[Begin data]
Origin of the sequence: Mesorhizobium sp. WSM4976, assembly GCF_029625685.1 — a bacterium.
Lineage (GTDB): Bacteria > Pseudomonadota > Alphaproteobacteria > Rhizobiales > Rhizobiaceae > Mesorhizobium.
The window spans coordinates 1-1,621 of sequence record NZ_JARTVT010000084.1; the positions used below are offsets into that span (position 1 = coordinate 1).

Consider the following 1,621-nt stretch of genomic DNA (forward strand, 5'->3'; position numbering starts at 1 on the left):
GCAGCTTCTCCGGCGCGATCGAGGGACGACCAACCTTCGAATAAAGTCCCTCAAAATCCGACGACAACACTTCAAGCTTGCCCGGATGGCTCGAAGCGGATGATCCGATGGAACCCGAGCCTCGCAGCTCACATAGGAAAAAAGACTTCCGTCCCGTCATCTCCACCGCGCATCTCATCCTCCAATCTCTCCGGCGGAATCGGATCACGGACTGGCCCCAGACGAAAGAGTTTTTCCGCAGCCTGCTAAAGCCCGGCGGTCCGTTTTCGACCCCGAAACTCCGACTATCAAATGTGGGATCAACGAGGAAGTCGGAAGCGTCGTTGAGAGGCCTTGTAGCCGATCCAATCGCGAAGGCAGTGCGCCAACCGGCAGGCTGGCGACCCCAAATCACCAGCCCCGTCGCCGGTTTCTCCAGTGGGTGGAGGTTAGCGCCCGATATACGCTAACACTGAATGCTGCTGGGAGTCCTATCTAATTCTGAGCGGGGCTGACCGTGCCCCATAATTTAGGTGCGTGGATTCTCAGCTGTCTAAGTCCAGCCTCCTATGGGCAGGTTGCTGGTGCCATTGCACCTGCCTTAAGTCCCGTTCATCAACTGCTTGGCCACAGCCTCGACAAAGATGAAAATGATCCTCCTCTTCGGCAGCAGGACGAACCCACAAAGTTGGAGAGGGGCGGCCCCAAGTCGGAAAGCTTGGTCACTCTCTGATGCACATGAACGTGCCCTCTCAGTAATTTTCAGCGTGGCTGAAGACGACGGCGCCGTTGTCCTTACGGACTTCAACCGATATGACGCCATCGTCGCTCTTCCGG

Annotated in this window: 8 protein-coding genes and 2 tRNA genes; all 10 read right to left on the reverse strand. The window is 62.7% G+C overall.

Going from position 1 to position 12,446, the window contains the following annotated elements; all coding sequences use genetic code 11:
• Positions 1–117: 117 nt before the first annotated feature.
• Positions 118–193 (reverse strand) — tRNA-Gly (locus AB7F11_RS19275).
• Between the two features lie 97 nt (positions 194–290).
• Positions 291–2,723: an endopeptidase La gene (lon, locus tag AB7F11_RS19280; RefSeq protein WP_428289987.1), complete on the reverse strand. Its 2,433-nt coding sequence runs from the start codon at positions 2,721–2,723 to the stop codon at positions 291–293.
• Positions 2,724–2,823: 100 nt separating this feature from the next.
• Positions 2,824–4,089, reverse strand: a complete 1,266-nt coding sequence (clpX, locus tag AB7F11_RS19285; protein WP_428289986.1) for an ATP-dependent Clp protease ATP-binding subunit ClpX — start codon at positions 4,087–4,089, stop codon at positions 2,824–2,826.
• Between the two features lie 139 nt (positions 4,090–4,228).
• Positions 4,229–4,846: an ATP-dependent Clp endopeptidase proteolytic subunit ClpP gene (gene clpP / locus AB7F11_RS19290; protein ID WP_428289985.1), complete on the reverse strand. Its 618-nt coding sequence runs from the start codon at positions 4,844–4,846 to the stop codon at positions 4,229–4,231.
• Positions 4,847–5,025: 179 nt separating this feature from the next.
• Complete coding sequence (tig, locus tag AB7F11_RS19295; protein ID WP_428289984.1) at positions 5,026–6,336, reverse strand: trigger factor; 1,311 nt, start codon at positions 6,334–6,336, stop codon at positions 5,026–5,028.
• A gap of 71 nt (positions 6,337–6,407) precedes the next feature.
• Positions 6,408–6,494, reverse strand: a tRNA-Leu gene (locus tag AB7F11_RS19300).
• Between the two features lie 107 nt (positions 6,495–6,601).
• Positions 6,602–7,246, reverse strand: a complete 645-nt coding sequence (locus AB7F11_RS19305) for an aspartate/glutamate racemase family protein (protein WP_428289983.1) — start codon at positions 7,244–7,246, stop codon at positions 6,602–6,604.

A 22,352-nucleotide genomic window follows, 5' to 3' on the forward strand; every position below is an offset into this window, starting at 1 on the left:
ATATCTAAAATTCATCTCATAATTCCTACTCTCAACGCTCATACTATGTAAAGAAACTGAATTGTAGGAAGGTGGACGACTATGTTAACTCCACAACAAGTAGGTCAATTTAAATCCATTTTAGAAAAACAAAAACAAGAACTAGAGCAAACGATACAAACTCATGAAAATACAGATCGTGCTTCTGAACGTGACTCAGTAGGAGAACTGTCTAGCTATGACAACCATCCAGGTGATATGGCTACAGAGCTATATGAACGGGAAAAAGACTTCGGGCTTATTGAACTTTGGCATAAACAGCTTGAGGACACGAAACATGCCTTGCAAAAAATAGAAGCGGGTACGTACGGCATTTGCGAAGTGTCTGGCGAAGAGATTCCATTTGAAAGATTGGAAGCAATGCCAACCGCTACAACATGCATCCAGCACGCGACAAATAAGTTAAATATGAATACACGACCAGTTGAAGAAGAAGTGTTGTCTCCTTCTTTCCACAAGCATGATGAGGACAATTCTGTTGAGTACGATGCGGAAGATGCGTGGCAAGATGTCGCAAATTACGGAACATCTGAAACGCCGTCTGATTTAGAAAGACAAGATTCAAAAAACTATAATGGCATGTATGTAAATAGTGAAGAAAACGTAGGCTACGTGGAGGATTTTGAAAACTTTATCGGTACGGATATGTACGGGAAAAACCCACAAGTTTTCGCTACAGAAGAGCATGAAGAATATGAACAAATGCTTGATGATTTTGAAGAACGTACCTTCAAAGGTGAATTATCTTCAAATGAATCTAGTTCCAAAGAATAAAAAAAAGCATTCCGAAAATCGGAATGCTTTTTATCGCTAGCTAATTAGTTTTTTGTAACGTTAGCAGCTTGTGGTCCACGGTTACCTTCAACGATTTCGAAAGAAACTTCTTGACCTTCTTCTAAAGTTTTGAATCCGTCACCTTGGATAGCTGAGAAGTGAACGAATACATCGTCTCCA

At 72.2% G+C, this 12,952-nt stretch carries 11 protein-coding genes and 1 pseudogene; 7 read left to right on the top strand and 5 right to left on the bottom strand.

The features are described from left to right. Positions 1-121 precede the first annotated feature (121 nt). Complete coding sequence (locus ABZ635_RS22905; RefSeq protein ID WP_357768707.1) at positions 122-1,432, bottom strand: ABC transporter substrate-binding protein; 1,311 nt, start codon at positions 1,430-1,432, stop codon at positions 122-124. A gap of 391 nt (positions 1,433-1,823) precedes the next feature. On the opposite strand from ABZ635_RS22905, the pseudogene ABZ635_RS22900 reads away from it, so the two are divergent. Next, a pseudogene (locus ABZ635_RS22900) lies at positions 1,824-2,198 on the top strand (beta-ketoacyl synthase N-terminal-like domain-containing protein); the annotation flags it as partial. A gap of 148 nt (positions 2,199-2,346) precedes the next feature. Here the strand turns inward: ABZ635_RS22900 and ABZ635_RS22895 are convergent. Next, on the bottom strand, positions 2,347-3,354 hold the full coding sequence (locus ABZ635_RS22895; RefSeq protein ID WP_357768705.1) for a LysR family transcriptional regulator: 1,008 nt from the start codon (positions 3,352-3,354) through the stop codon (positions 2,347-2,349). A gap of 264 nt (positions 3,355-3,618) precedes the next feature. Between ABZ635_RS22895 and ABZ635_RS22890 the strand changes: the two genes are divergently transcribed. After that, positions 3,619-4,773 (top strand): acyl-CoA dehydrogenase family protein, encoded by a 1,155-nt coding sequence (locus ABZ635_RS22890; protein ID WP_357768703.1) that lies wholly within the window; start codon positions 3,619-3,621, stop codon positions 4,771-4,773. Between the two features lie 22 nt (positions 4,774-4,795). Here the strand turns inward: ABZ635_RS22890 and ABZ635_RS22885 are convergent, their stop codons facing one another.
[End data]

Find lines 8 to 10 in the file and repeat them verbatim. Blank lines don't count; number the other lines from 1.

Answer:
• Positions 1–117: 117 nt before the first annotated feature.
• Positions 118–193 (reverse strand) — tRNA-Gly (locus AB7F11_RS19275).
• Between the two features lie 97 nt (positions 194–290).